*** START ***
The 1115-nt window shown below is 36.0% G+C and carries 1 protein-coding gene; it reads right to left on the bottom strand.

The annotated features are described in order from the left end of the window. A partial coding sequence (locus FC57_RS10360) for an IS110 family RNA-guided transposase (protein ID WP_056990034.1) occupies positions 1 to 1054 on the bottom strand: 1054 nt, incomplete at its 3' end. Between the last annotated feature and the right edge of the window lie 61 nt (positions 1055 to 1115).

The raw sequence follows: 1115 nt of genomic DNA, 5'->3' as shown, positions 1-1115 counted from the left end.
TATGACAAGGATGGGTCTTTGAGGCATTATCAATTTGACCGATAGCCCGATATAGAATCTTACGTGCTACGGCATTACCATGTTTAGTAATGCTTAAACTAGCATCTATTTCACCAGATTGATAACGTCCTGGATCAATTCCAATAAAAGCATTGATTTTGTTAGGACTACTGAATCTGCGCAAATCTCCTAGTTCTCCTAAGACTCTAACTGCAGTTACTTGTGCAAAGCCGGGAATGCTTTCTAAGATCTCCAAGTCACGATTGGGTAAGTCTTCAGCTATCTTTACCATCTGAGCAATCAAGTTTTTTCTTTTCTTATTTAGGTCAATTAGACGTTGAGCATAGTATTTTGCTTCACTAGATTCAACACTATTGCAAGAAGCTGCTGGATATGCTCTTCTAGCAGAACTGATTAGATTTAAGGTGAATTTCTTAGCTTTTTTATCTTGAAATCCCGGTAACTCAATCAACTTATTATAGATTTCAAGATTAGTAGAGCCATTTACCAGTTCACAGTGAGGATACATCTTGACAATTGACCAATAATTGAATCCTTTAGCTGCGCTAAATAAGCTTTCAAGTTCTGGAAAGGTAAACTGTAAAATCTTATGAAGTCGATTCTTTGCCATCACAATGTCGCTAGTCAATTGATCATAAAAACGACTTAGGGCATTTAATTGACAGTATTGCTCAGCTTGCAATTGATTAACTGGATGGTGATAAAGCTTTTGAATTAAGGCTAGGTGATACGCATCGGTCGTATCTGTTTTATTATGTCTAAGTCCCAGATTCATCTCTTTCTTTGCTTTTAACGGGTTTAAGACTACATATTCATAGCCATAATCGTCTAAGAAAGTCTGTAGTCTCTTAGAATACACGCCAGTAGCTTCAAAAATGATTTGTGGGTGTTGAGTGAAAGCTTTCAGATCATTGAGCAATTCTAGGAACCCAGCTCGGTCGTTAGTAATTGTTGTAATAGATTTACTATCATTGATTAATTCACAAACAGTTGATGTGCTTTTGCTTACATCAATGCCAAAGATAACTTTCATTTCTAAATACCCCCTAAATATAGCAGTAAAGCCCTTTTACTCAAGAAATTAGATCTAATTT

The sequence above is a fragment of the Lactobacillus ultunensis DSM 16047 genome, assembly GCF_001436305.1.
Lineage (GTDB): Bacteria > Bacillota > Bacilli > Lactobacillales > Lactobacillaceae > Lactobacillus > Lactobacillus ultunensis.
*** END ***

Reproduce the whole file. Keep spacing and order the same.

The 1115-nt window shown below is 36.0% G+C and carries 1 protein-coding gene; it reads right to left on the bottom strand.

The annotated features are described in order from the left end of the window. A partial coding sequence (locus FC57_RS10360) for an IS110 family RNA-guided transposase (protein ID WP_056990034.1) occupies positions 1 to 1054 on the bottom strand: 1054 nt, incomplete at its 3' end. Between the last annotated feature and the right edge of the window lie 61 nt (positions 1055 to 1115).

The raw sequence follows: 1115 nt of genomic DNA, 5'->3' as shown, positions 1-1115 counted from the left end.
TATGACAAGGATGGGTCTTTGAGGCATTATCAATTTGACCGATAGCCCGATATAGAATCTTACGTGCTACGGCATTACCATGTTTAGTAATGCTTAAACTAGCATCTATTTCACCAGATTGATAACGTCCTGGATCAATTCCAATAAAAGCATTGATTTTGTTAGGACTACTGAATCTGCGCAAATCTCCTAGTTCTCCTAAGACTCTAACTGCAGTTACTTGTGCAAAGCCGGGAATGCTTTCTAAGATCTCCAAGTCACGATTGGGTAAGTCTTCAGCTATCTTTACCATCTGAGCAATCAAGTTTTTTCTTTTCTTATTTAGGTCAATTAGACGTTGAGCATAGTATTTTGCTTCACTAGATTCAACACTATTGCAAGAAGCTGCTGGATATGCTCTTCTAGCAGAACTGATTAGATTTAAGGTGAATTTCTTAGCTTTTTTATCTTGAAATCCCGGTAACTCAATCAACTTATTATAGATTTCAAGATTAGTAGAGCCATTTACCAGTTCACAGTGAGGATACATCTTGACAATTGACCAATAATTGAATCCTTTAGCTGCGCTAAATAAGCTTTCAAGTTCTGGAAAGGTAAACTGTAAAATCTTATGAAGTCGATTCTTTGCCATCACAATGTCGCTAGTCAATTGATCATAAAAACGACTTAGGGCATTTAATTGACAGTATTGCTCAGCTTGCAATTGATTAACTGGATGGTGATAAAGCTTTTGAATTAAGGCTAGGTGATACGCATCGGTCGTATCTGTTTTATTATGTCTAAGTCCCAGATTCATCTCTTTCTTTGCTTTTAACGGGTTTAAGACTACATATTCATAGCCATAATCGTCTAAGAAAGTCTGTAGTCTCTTAGAATACACGCCAGTAGCTTCAAAAATGATTTGTGGGTGTTGAGTGAAAGCTTTCAGATCATTGAGCAATTCTAGGAACCCAGCTCGGTCGTTAGTAATTGTTGTAATAGATTTACTATCATTGATTAATTCACAAACAGTTGATGTGCTTTTGCTTACATCAATGCCAAAGATAACTTTCATTTCTAAATACCCCCTAAATATAGCAGTAAAGCCCTTTTACTCAAGAAATTAGATCTAATTT

The sequence above is a fragment of the Lactobacillus ultunensis DSM 16047 genome, assembly GCF_001436305.1.
Lineage (GTDB): Bacteria > Bacillota > Bacilli > Lactobacillales > Lactobacillaceae > Lactobacillus > Lactobacillus ultunensis.